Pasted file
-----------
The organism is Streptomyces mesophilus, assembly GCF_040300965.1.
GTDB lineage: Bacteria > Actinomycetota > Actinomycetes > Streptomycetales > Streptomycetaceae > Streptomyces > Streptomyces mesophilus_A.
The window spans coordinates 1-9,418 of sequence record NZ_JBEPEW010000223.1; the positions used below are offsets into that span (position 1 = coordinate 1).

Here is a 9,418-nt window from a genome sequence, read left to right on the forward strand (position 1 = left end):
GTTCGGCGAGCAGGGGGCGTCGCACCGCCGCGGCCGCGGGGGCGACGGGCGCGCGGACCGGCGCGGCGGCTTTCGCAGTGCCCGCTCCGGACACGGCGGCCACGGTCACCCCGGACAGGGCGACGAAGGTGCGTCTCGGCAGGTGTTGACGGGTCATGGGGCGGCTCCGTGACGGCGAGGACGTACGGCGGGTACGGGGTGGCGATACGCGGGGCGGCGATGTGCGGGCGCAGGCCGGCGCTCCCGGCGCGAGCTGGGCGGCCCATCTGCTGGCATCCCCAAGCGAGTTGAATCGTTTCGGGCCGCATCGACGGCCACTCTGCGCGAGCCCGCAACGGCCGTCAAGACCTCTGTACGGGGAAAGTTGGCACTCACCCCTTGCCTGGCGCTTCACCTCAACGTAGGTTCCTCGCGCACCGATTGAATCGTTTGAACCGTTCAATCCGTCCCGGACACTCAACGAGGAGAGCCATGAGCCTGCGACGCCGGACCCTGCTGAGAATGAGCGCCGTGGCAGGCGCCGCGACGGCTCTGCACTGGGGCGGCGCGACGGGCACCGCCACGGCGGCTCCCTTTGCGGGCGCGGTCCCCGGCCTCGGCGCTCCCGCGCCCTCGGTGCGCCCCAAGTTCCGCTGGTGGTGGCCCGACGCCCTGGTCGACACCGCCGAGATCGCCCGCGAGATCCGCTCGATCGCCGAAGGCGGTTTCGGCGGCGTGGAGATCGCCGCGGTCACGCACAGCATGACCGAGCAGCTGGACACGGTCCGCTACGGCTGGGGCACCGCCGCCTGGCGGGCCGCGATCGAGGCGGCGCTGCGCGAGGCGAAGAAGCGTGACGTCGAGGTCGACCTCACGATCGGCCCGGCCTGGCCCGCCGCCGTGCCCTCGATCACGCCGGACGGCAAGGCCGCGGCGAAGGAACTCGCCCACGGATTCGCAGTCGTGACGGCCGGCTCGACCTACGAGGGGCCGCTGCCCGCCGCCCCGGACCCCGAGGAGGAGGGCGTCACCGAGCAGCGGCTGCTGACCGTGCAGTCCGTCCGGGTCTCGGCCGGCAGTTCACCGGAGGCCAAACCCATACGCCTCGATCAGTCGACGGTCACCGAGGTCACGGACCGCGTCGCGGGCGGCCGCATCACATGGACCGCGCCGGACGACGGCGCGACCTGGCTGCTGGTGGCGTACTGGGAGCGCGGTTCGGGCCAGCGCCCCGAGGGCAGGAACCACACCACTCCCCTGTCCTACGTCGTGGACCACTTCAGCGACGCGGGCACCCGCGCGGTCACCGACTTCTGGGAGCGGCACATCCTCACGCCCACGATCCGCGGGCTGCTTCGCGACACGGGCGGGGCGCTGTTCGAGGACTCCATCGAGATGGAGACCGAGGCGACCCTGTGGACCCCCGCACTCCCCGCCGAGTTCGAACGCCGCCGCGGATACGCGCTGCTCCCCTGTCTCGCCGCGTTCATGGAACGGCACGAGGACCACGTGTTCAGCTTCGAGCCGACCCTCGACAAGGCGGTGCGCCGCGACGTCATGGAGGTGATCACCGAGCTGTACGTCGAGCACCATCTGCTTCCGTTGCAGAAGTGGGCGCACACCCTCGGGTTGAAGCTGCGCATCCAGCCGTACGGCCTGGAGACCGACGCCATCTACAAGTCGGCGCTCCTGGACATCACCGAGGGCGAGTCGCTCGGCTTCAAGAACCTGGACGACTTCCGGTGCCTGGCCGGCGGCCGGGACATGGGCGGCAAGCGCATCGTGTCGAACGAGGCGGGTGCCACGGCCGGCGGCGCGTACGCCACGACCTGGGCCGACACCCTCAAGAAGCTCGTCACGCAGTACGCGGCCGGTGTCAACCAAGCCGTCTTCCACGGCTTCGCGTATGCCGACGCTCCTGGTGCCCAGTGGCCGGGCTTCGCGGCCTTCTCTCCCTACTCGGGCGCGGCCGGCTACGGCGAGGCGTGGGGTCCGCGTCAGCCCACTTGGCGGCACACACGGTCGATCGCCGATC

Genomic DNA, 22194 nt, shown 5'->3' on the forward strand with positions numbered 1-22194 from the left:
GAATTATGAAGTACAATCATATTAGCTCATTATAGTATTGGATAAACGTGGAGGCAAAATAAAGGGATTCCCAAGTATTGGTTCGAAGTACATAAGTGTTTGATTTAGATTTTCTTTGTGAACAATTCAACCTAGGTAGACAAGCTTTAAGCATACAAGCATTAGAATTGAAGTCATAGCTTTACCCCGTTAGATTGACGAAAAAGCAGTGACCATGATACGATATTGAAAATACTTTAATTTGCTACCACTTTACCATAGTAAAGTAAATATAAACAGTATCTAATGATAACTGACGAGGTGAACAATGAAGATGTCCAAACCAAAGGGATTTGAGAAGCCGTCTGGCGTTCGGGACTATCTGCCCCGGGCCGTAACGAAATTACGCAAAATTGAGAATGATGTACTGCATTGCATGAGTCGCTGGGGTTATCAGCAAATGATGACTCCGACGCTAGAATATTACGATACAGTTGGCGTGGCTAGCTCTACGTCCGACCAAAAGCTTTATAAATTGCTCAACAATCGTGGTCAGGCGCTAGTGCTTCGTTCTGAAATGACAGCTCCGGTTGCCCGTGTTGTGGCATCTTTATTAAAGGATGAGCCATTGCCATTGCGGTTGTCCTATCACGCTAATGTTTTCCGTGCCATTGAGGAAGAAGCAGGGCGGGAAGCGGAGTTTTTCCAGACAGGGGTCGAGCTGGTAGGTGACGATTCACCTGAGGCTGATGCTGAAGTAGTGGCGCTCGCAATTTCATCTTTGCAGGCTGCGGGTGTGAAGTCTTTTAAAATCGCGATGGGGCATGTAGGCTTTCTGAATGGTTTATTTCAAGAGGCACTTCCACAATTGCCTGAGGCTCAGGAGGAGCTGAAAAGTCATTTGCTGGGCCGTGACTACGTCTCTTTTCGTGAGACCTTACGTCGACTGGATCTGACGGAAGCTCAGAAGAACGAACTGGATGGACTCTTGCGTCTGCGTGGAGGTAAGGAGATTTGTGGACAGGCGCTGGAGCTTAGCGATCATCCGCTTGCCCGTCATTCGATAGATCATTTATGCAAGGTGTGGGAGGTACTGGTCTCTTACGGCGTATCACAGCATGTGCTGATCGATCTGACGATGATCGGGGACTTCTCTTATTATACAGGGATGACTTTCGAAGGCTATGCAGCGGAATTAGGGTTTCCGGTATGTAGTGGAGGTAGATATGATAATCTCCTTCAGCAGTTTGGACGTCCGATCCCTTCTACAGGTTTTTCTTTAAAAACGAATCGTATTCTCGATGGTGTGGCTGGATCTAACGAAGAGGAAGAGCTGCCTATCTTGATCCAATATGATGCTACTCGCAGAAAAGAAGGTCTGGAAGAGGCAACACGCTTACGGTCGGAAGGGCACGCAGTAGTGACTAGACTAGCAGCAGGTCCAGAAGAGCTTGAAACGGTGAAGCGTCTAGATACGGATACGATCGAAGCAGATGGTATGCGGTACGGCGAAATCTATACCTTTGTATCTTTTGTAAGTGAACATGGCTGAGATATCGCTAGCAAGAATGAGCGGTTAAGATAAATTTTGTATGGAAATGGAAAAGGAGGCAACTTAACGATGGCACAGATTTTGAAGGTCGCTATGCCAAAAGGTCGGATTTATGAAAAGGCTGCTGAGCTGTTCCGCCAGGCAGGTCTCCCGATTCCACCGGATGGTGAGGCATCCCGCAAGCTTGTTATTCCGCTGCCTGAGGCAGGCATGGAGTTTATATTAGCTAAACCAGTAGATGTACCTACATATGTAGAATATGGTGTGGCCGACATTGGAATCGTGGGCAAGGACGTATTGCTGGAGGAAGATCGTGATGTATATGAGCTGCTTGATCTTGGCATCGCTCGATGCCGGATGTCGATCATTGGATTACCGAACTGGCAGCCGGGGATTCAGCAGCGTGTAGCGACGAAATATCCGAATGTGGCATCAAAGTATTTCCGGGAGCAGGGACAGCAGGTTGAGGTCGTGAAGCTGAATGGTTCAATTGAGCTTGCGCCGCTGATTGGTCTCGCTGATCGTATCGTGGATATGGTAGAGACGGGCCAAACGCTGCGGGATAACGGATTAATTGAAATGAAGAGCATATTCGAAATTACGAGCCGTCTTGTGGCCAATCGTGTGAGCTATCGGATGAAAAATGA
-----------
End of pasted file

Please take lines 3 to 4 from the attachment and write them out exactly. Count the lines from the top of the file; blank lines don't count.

The window spans coordinates 1-9,418 of sequence record NZ_JBEPEW010000223.1; the positions used below are offsets into that span (position 1 = coordinate 1).

Here is a 9,418-nt window from a genome sequence, read left to right on the forward strand (position 1 = left end):